It happened when I was learning sea kayaking in and around the Gulf Coast. My experience on the water aroused memories of prior saltwater boating experiences from long before, back when I was 11 or 12. These experiences involved being out in a dinghy in Yokohama harbor, as well as sailing in open boats with the sailing club of the Japanese high school where my father was among the faculty. Accompanying those members, I went by train down to Enoshima to sail in Sagami Bay, southwest of Yokohama.
Then, one day as I was driving to a clergy conference in south Louisiana, I stopped at a bookstore for some extra reading material. There, I found a sailing magazine with the snappy title of Small Craft Advisor. What caught my attention on the cover was the mention of an article, “Lake Powell Potters.” After buying the issue, I was intrigued by reading about Anne Westlund’s journey from northern Michigan to Utah, towing her 15′ West Wight Potter boat, “Peapod.” She took that trip with a friend who had a similar Potter, and they sailed and camped on those quite small boats. After reading her account of the journey and voyage, and seeing photos of the boat, I was hooked.
Not too long after that, I was able to get a West Wight Potter P-15 of my own, “Zoe,” hull #2634. The photo above shows her afloat on DeGray Lake in west central Arkansas in September of 2006.
Describing this boat as having a length of 15′ is perhaps generous given that Stanley Smith, the designer and builder of the original hull, listed her at 14.’ Smith built the first boats on the Isle of Wight, and sailed an early model from there to Sweden in a voyage recorded in his book, October Potter. A later model is credited with a voyage from Mexico to Hawaii. Usually, the contemplation of such voyages with a small craft like the Potter would be regarded as ridiculous and foolhardy. Yet, West Wight Potter sailors love their boats precisely because they defy common expectations, and bring such joy.
When I read about the P-15, and then saw and inspected the first nearby example I could find, I was captivated by this boat’s design and sailing capabilities. I have since acquired a larger boat, a choice which was very much influenced by the design qualities of my P-15. Yet, I still have “Zoe.” And, as I get older, and eventually will be less able to grapple with a bigger boat on my own, I will continue to love this little boat that has brought me so much pleasure and so many memories. Not least of them was a two-week long cruise on Lake Charlevoix in northern Michigan years ago, before we moved from Louisiana.
Towing a dinghy, with water-proof gear bags filled with food supplies and extra clothing on the forward deck along with a cooler, and a camping porta-potty stowed discretely aft, made such a journey and voyage possible. It also helped to have an easily rigged awning over the cockpit for an approximation of a covered ‘back-porch,’ especially under a hot sun or cool rain. Despite the physical limitations involved, I learned much and had a great time.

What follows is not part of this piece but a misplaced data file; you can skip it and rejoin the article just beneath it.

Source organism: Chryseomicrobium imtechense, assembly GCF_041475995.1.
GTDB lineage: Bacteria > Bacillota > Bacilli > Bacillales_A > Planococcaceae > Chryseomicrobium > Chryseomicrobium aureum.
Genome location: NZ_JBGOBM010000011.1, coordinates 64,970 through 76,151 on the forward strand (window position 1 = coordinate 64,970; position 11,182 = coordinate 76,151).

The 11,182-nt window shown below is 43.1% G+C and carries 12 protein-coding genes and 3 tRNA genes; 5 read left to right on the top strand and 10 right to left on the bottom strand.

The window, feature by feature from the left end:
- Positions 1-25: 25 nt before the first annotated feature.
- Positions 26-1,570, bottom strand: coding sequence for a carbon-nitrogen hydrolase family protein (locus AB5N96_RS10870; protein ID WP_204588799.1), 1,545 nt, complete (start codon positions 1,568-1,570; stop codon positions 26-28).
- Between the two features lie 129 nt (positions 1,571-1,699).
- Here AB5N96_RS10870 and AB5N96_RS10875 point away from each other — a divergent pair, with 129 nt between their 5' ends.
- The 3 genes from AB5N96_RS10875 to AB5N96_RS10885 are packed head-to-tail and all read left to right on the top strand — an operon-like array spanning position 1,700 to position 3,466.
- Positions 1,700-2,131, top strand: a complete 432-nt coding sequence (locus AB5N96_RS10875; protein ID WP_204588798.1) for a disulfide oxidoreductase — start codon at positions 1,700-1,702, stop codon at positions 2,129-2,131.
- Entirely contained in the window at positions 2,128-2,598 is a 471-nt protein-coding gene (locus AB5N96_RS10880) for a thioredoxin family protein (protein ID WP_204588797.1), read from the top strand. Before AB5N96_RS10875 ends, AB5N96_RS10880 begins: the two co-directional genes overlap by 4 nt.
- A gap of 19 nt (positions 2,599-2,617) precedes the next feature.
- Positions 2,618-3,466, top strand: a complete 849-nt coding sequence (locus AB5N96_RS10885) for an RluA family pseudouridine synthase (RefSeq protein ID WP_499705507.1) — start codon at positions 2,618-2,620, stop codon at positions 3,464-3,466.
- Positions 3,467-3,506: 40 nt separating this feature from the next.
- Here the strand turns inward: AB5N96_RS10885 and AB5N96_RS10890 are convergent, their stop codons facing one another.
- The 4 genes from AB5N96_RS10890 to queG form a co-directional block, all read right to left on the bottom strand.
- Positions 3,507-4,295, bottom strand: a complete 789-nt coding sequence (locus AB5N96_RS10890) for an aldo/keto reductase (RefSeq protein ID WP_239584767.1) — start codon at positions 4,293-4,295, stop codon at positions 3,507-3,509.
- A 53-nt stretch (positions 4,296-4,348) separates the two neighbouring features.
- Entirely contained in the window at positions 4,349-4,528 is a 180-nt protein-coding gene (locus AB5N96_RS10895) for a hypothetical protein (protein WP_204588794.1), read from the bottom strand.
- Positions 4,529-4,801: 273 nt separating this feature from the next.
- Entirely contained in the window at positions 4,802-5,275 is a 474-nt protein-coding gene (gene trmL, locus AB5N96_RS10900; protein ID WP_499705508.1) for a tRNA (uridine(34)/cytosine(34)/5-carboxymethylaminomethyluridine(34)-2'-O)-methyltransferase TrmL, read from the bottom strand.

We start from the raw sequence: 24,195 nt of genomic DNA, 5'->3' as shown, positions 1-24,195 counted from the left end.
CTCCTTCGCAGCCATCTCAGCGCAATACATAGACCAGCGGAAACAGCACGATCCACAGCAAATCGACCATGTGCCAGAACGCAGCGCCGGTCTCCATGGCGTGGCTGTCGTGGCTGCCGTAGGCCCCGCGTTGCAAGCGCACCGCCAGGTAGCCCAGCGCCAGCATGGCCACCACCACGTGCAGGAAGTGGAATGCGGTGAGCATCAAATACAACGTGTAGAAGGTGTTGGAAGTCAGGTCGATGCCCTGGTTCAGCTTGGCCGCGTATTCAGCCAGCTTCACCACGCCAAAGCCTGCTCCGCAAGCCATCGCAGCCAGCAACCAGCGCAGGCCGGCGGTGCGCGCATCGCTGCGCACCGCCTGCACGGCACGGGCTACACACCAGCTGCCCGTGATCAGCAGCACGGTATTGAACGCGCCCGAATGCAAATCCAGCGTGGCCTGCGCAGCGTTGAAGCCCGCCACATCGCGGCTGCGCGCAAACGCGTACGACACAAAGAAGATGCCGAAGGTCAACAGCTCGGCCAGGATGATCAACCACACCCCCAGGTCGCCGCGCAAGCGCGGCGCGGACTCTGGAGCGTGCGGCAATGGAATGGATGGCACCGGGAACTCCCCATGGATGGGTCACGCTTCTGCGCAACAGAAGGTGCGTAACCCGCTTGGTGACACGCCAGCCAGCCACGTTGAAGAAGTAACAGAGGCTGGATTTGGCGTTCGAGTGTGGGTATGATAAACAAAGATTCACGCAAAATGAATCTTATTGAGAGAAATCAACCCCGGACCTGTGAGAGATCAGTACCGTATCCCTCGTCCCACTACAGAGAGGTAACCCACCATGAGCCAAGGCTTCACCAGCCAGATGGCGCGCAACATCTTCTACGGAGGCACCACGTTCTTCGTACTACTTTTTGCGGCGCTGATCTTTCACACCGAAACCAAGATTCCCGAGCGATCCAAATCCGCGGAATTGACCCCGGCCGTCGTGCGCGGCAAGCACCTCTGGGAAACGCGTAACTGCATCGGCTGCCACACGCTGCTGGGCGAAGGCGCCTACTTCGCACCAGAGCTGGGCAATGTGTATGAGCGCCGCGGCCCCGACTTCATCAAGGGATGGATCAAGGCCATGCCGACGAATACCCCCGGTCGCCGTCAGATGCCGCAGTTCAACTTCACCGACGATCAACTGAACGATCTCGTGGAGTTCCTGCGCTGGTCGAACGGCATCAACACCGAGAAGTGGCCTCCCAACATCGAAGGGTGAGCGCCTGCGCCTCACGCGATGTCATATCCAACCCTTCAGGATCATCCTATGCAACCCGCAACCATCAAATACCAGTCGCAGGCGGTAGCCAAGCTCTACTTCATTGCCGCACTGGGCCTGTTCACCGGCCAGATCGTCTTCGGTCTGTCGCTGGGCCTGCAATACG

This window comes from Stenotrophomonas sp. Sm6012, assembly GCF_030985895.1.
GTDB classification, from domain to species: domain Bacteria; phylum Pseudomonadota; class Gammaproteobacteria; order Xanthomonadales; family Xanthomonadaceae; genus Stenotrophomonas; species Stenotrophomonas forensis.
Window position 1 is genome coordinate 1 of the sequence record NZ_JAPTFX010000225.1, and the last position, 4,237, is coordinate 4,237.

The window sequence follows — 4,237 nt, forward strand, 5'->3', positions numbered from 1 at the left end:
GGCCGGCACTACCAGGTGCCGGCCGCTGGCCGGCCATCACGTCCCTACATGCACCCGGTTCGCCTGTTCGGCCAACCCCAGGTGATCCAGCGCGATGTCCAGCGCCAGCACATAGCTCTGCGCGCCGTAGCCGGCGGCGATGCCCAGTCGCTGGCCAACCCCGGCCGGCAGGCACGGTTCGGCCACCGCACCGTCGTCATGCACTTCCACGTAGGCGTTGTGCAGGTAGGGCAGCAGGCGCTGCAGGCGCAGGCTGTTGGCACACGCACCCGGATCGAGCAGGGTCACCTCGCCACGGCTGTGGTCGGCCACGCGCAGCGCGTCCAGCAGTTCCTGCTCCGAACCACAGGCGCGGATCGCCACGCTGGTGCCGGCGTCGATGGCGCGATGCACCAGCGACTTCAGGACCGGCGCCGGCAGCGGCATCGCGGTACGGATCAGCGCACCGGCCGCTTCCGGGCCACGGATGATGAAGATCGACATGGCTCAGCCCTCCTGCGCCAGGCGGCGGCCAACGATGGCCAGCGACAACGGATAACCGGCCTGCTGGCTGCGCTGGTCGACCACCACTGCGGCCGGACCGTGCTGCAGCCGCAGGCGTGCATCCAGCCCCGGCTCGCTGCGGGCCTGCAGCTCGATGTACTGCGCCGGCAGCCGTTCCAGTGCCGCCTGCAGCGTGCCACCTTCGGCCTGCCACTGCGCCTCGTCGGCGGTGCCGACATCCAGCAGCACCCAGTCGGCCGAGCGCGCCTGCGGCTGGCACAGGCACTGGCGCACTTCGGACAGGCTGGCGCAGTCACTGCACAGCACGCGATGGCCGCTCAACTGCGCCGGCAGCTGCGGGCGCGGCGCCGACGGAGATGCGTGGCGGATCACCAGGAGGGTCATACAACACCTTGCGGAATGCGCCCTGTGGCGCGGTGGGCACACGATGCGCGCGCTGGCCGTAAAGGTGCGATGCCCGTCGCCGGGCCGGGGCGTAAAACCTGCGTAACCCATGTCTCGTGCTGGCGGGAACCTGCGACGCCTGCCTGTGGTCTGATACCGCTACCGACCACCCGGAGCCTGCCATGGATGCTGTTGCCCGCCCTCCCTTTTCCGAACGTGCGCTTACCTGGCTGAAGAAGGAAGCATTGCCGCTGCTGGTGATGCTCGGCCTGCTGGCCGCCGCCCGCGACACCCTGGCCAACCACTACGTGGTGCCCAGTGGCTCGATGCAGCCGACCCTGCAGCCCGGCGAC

I have made similar but shorter such trips on both DeGray Lake and Lake Ouachita (also in Arkansas) towing my sea kayak. (below)
In this present time of the coronavirus stay-at-home orders, I try to remind myself that great adventures are still possible within the circumstances of relative confinement. I take boats seriously, and am at the same time aware that owning one can be seen as a folly, and as extravagant. I respect that view. Yet, having experienced five two-week-long voyages across the Pacific Ocean in ships, and a month-long 1969 voyage in the South China Sea, my life has been immeasurably enriched by boating and seagoing opportunities, both while alone and also with significant others. The many times I have chosen to interact with unpredictable air and sea conditions have helped me to be better prepared to deal with equally unpredictable circumstances in our current public health crisis.
Most of all, it is a time when I remind myself of one of my favorite quotes from within the tradition of Christian spiritual writing, a quote attributed to blessed Julian of Norwich: “All shall be well, and all shall be well, and all manner of things shall be well.”
Notes: If you are not yet a sailor, start ‘small.’ When it comes to boats, we all dream big at first. And my favorite first resource to recommend is Small Craft Advisor magazine. I have been consistently pleased with their fine and informative work. Sadly, I have just learned that the West Wight Potter 15 is no longer being manufactured in the US, which may limit its future availability here. For more on the West Wight Potter P-15, see Dave Bacon’s book, The Gentle Art of Pottering, which provides a great introduction to all aspects of the boat..